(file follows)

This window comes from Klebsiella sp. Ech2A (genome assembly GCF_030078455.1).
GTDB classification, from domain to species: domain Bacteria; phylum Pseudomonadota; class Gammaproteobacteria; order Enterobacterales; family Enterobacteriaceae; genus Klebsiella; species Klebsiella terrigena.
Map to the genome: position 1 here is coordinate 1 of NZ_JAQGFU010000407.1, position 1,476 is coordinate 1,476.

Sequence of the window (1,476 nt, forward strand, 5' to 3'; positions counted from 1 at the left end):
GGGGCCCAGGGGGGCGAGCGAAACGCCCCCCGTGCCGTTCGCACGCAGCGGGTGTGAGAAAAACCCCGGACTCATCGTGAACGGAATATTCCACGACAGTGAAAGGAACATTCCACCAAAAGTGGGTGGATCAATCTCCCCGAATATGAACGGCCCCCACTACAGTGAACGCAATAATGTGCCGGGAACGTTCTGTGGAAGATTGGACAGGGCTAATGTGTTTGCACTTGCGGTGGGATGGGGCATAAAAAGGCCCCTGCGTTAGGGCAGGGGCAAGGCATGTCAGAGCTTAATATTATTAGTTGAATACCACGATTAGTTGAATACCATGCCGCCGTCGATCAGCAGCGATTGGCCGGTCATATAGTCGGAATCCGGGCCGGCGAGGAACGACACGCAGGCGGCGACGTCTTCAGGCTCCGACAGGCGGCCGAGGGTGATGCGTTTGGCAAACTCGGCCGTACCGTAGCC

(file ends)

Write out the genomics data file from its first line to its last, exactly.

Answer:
This window comes from Klebsiella sp. Ech2A (genome assembly GCF_030078455.1).
GTDB classification, from domain to species: domain Bacteria; phylum Pseudomonadota; class Gammaproteobacteria; order Enterobacterales; family Enterobacteriaceae; genus Klebsiella; species Klebsiella terrigena.
Map to the genome: position 1 here is coordinate 1 of NZ_JAQGFU010000407.1, position 1,476 is coordinate 1,476.

Sequence of the window (1,476 nt, forward strand, 5' to 3'; positions counted from 1 at the left end):
GGGGCCCAGGGGGGCGAGCGAAACGCCCCCCGTGCCGTTCGCACGCAGCGGGTGTGAGAAAAACCCCGGACTCATCGTGAACGGAATATTCCACGACAGTGAAAGGAACATTCCACCAAAAGTGGGTGGATCAATCTCCCCGAATATGAACGGCCCCCACTACAGTGAACGCAATAATGTGCCGGGAACGTTCTGTGGAAGATTGGACAGGGCTAATGTGTTTGCACTTGCGGTGGGATGGGGCATAAAAAGGCCCCTGCGTTAGGGCAGGGGCAAGGCATGTCAGAGCTTAATATTATTAGTTGAATACCACGATTAGTTGAATACCATGCCGCCGTCGATCAGCAGCGATTGGCCGGTCATATAGTCGGAATCCGGGCCGGCGAGGAACGACACGCAGGCGGCGACGTCTTCAGGCTCCGACAGGCGGCCGAGGGTGATGCGTTTGGCAAACTCGGCCGTACCGTAGCC